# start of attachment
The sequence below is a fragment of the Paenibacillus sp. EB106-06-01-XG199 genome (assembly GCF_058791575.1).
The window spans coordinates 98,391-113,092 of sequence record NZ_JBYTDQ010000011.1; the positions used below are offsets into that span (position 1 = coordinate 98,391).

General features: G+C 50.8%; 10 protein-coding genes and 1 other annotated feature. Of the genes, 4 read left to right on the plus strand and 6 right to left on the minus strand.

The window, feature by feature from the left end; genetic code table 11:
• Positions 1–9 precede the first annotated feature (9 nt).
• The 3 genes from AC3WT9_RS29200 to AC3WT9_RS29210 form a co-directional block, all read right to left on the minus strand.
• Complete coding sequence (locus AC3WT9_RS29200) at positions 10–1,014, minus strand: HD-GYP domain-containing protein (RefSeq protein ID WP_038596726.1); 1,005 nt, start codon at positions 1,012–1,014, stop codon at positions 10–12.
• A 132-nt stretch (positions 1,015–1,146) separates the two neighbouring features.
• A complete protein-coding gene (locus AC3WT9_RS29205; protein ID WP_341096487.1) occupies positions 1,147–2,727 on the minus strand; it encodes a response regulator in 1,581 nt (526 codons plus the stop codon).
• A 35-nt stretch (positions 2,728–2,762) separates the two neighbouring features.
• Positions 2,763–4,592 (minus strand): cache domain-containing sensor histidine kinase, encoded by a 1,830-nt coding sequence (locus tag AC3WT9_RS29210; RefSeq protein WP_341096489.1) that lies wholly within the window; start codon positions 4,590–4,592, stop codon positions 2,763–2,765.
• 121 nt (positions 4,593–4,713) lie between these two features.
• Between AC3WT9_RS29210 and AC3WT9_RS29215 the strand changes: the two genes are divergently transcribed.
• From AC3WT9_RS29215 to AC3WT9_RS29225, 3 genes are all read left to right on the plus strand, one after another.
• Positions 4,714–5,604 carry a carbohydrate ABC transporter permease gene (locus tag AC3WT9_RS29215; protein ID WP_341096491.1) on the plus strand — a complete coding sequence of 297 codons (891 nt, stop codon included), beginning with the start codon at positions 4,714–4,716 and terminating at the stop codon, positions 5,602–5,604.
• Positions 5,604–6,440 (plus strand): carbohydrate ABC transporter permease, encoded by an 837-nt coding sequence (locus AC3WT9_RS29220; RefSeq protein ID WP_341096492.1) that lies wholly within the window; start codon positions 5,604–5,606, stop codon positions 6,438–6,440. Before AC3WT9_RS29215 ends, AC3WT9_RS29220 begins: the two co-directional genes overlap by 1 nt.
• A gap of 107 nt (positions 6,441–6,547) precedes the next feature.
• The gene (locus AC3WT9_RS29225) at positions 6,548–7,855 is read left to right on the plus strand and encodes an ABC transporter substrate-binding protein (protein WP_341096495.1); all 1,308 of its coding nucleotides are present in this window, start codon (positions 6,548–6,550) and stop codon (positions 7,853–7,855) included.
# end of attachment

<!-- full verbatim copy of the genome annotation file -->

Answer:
The sequence below is a fragment of the Paenibacillus sp. EB106-06-01-XG199 genome (assembly GCF_058791575.1).
The window spans coordinates 98,391-113,092 of sequence record NZ_JBYTDQ010000011.1; the positions used below are offsets into that span (position 1 = coordinate 98,391).

General features: G+C 50.8%; 10 protein-coding genes and 1 other annotated feature. Of the genes, 4 read left to right on the plus strand and 6 right to left on the minus strand.

The window, feature by feature from the left end; genetic code table 11:
• Positions 1–9 precede the first annotated feature (9 nt).
• The 3 genes from AC3WT9_RS29200 to AC3WT9_RS29210 form a co-directional block, all read right to left on the minus strand.
• Complete coding sequence (locus AC3WT9_RS29200) at positions 10–1,014, minus strand: HD-GYP domain-containing protein (RefSeq protein ID WP_038596726.1); 1,005 nt, start codon at positions 1,012–1,014, stop codon at positions 10–12.
• A 132-nt stretch (positions 1,015–1,146) separates the two neighbouring features.
• A complete protein-coding gene (locus AC3WT9_RS29205; protein ID WP_341096487.1) occupies positions 1,147–2,727 on the minus strand; it encodes a response regulator in 1,581 nt (526 codons plus the stop codon).
• A 35-nt stretch (positions 2,728–2,762) separates the two neighbouring features.
• Positions 2,763–4,592 (minus strand): cache domain-containing sensor histidine kinase, encoded by a 1,830-nt coding sequence (locus tag AC3WT9_RS29210; RefSeq protein WP_341096489.1) that lies wholly within the window; start codon positions 4,590–4,592, stop codon positions 2,763–2,765.
• 121 nt (positions 4,593–4,713) lie between these two features.
• Between AC3WT9_RS29210 and AC3WT9_RS29215 the strand changes: the two genes are divergently transcribed.
• From AC3WT9_RS29215 to AC3WT9_RS29225, 3 genes are all read left to right on the plus strand, one after another.
• Positions 4,714–5,604 carry a carbohydrate ABC transporter permease gene (locus tag AC3WT9_RS29215; protein ID WP_341096491.1) on the plus strand — a complete coding sequence of 297 codons (891 nt, stop codon included), beginning with the start codon at positions 4,714–4,716 and terminating at the stop codon, positions 5,602–5,604.
• Positions 5,604–6,440 (plus strand): carbohydrate ABC transporter permease, encoded by an 837-nt coding sequence (locus AC3WT9_RS29220; RefSeq protein ID WP_341096492.1) that lies wholly within the window; start codon positions 5,604–5,606, stop codon positions 6,438–6,440. Before AC3WT9_RS29215 ends, AC3WT9_RS29220 begins: the two co-directional genes overlap by 1 nt.
• A gap of 107 nt (positions 6,441–6,547) precedes the next feature.
• The gene (locus AC3WT9_RS29225) at positions 6,548–7,855 is read left to right on the plus strand and encodes an ABC transporter substrate-binding protein (protein WP_341096495.1); all 1,308 of its coding nucleotides are present in this window, start codon (positions 6,548–6,550) and stop codon (positions 7,853–7,855) included.